She definitely feels ready to step up to Novice, she didn’t give me a moment’s concern on either course, including managing perfectly well (and not holding it against me either, importantly!) when I saw a couple of slightly duff strides and just left it to her to sort it out and get us over the fence. I think they have to experience moments like that – I don’t aim for them, but if they happen, I just try to let the horse get on with it (keeping my legs on lightly to say ‘yes, keep going, cope with it’…) It’s very educational, and if the first time it ever happens is to a stonking great fence, things could be disastrous. I regard it as part of their education – sometimes I’ll be very little help, and the horse just has to know how to cope fine in those moments.

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Needs bigger fences…

These rounds were great fun for both of us and felt very easy. I didn’t push at all for the time, just let her cruise at a nice pace and meet the fences out of her stride as much as I could. That’s enough at this stage, and we weren’t in the hunt for rosettes.

But, it’s still not good enough. I think that Novice is the point at which they can’t just pop over the jumps, they ideally need to be using themselves properly… 1.15 is big enough to need correct jumping! Also, a horse working in tension is, in my opinion, far more likely to ‘break’, and we all know how tough Eventing is on them.
I adore this horse and really don’t want to break her if I can possibly avoid it. With her breeding and her attitude (which is improving by the day, she’s finally growing up in her brain!) she could go a long way, and I keep holding onto that dream!

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Mesotherapy (5 tiny needles injecting saline solution a few mm into the skin) being applied to Daisy’s back

I’ve discovered since those events that she has old damage to her supraspinous ligament. There’s a tell-tale lump (which a few different vets all said was “nothing”) in the middle of her back in the saddle area, and although rest won’t do any good now, since it’s been there for years and there’s no pain at all on palpation, I have to find ways to make her more comfortable. Correct work will help hugely, of course.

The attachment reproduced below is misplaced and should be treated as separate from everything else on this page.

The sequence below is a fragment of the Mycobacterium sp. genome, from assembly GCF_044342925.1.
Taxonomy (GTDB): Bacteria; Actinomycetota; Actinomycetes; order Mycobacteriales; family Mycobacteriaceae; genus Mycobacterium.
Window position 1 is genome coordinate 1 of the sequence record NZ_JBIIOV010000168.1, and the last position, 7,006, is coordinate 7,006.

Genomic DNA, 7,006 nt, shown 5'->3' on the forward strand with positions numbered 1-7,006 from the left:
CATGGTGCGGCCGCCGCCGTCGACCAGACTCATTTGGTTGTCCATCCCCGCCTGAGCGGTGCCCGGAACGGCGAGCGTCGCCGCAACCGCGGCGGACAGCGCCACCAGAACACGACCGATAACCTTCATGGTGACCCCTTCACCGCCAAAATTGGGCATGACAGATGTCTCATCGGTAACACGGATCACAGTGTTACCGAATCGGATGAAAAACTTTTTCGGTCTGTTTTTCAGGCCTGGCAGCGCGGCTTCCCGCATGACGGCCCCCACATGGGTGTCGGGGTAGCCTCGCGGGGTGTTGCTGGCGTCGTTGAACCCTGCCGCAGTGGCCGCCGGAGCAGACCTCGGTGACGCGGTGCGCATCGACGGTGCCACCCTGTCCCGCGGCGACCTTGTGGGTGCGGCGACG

She had one Mesotherapy treatment, which seemed to help, and has another booked. Last week she had a treatment from a lovely lady who does Bowen, muscle release, acupressure, and horse whispering… I don’t even pretend to understand it, but I have never seen Daisy as chilled and happy as she is after this lady treats her!

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Daisy’s back after the treatment. The bumps went down very quickly.

I have finally found a local flatwork instructor who I get on well with, who is obsessed with the basics and with me being correct (yay, exactly what we need!)  So, until the flatwork is much more loose, swinging and secure, and Daisy realises just HOW to use her body better, on the flat and over fences, we are holding fire on the eventing.

It’s frustrating, but will be worth it in the long run, I hope. I really rate this mare, she has a fantastic brain and loves her jumping. I just hope that when she feels she can use herself better, she will. I still have my eye on bigger things with her, and putting unnecessary wear and tear on her around little courses feels totally pointless. I’d rather spend the money on lessons than entries, for now.

So, we’re sitting on the bench, but improvements are coming, I hope. When they do, we’ll have another BE100+ run if I can find one, then the plan (written in pencil not sand) is Novice. I almost can’t wait… but I’m making myself. It should be worth it in the long run!


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  • I love this report because its one of a rider really listening to her horses. Taking a step back and looking at the bigger picture is a gift that sadly many dont have, theres many’s a horse would wish their owners listened so intently to their needs, recognising theres a time to push on and a time to step back to ensure a better future for both horse and rider.

  • Great article. You have a really great videographer there! Much more useful than a hat cam!

  • Thanks Marnie and Jenny. Yes, she’s worth waiting for, what are a few more months?!
    Videographer James does an absolutely great job. He’s usually horribly out of breath from running around to get to the best spots, hence the heavy breathing as he videos! But watching it back on video is just about THE best learning tool, I think, so I’m very grateful for his efforts. 🙂 🙂 🙂